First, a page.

| Jan 20, 2015||NuSTAR Principal Investigator receives the 2015 Bruno Rossi Prize|
We are pleased to report that the 2015 Bruno Rossi Prize of the High Energy Astrophysics Division (HEAD) of the American Astronomical Society has been awarded to the NuSTAR Principal Investigator Fiona Harrison for her "groundbreaking work on supernova remnants, neutron stars and black holes enabled by NuSTAR, the first satellite to focus X-rays at energies above 10 kiloelectron volts (keV)."
The citation for the Rossi Prize, the top prize in high-energy astrophysics, notes that Harrison's "assembly and leadership of the extraordinary NuSTAR team has opened a new window on the Universe." "The exciting scientific results from NuSTAR are the culmination of close to two decades of work by a talented and dedicated team," said Harrison. "It is a privilege to work with them, and an honor to be recognized through the Rossi Prize."
NuSTAR (Nuclear Spectroscopic Telescope Array) was launched in June 2012 under NASA's Small Explorer program. The primary science objectives are the study of the hottest, densest and most energetic phenomena in the universe, including the physics of massive black holes and collapsed stars, the explosion dynamics and nucleosynthesis in supernovae, and the particle acceleration in relativistic jets in Active Galactic Nuclei.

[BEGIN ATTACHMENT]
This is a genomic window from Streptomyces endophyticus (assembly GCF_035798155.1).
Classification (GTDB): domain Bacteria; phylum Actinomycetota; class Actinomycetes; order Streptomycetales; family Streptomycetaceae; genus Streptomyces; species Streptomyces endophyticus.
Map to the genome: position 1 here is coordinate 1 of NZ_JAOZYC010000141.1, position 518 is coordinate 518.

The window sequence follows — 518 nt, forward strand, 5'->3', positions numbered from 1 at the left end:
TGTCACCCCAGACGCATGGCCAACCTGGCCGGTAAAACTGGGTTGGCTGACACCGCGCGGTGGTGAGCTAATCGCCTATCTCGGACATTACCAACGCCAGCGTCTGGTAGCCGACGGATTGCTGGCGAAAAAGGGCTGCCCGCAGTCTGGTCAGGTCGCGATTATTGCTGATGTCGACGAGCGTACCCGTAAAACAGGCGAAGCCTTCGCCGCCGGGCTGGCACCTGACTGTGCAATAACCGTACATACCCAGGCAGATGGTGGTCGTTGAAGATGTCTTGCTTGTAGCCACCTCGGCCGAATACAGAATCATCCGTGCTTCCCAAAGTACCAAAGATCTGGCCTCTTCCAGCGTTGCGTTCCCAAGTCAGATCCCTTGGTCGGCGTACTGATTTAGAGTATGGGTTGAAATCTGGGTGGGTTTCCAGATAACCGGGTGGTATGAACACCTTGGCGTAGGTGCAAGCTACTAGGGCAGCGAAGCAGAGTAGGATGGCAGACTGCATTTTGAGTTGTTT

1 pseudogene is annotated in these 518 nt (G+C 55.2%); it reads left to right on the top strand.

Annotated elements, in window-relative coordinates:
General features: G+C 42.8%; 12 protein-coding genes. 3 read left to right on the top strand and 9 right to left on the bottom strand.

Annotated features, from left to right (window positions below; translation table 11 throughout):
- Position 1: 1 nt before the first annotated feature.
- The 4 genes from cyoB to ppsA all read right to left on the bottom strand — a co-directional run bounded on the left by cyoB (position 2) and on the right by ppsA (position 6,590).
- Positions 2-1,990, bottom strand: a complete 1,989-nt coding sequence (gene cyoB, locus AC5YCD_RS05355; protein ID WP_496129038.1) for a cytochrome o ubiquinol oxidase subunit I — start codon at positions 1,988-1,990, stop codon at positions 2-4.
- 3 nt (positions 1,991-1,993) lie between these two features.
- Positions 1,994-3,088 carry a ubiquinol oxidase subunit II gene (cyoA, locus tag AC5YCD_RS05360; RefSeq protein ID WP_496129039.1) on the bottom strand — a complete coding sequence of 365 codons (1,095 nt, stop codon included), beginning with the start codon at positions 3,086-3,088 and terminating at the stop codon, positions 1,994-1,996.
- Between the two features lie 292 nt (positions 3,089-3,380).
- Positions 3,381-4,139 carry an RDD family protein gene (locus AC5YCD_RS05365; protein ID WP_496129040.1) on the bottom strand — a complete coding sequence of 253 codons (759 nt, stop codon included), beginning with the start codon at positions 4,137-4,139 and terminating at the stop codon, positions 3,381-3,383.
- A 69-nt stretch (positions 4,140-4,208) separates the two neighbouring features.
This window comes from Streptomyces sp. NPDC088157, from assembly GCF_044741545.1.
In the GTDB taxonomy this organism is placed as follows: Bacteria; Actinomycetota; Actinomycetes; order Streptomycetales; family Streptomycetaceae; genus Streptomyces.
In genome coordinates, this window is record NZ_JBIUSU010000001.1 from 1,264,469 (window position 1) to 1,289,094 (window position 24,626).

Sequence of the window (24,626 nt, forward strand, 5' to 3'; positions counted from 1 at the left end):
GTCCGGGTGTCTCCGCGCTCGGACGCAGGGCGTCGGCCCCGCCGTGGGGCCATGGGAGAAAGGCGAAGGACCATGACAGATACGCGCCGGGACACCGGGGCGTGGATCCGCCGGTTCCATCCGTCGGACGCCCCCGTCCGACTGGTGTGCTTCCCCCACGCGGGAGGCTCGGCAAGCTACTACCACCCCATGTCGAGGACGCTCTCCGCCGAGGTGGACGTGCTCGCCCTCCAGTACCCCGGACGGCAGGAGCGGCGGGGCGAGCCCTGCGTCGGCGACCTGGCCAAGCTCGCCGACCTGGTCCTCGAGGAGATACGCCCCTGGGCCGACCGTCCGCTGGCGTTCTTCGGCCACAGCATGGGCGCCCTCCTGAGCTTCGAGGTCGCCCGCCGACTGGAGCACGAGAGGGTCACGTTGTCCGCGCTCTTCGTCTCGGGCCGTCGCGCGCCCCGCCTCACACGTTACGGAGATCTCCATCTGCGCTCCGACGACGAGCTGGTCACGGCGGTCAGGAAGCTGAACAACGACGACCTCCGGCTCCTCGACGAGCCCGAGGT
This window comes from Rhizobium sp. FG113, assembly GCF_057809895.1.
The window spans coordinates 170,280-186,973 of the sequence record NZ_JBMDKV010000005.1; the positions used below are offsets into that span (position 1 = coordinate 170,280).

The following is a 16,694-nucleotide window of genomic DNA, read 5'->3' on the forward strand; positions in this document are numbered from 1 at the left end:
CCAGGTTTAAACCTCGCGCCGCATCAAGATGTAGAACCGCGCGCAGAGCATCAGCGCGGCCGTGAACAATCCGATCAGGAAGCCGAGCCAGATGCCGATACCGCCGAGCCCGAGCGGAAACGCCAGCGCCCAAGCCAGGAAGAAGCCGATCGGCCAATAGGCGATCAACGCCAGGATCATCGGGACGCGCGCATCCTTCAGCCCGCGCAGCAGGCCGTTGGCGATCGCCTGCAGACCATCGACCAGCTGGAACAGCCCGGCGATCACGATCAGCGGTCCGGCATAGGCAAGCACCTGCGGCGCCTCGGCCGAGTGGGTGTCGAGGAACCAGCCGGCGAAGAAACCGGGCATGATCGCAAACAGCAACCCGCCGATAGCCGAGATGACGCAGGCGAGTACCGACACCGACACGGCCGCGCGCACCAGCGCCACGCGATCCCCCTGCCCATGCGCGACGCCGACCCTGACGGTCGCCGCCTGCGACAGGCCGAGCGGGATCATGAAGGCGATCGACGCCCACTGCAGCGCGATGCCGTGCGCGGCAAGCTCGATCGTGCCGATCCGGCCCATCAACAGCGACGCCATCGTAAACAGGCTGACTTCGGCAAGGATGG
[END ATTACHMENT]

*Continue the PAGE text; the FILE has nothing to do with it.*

The Italian participation to NuSTAR includes a) the provision of the Malindi ground station (ASI), b) the support of the ASI Science Data Center (ASDC), which has developed and maintains the NuSTARDAS data analysis software package and hosts an official mirror of the NuSTAR scientific data archive, and c) a team of scientists of the Istituto Nazionale di Astrofisica (INAF) and of Italian Universities to collaborate on the primary scientific mission goals.
This is the fifth time that a space mission for which the ASDC plays an important role has been awarded a Rossi Prize, after BeppoSAX in 1998, Swift in 2007, Fermi in 2011 and AGILE in 2012.
Fiona A. Harrison, Benjamin M. Rosen Professor of Physics at Caltech.
Credit: Lance Hayashida/Caltech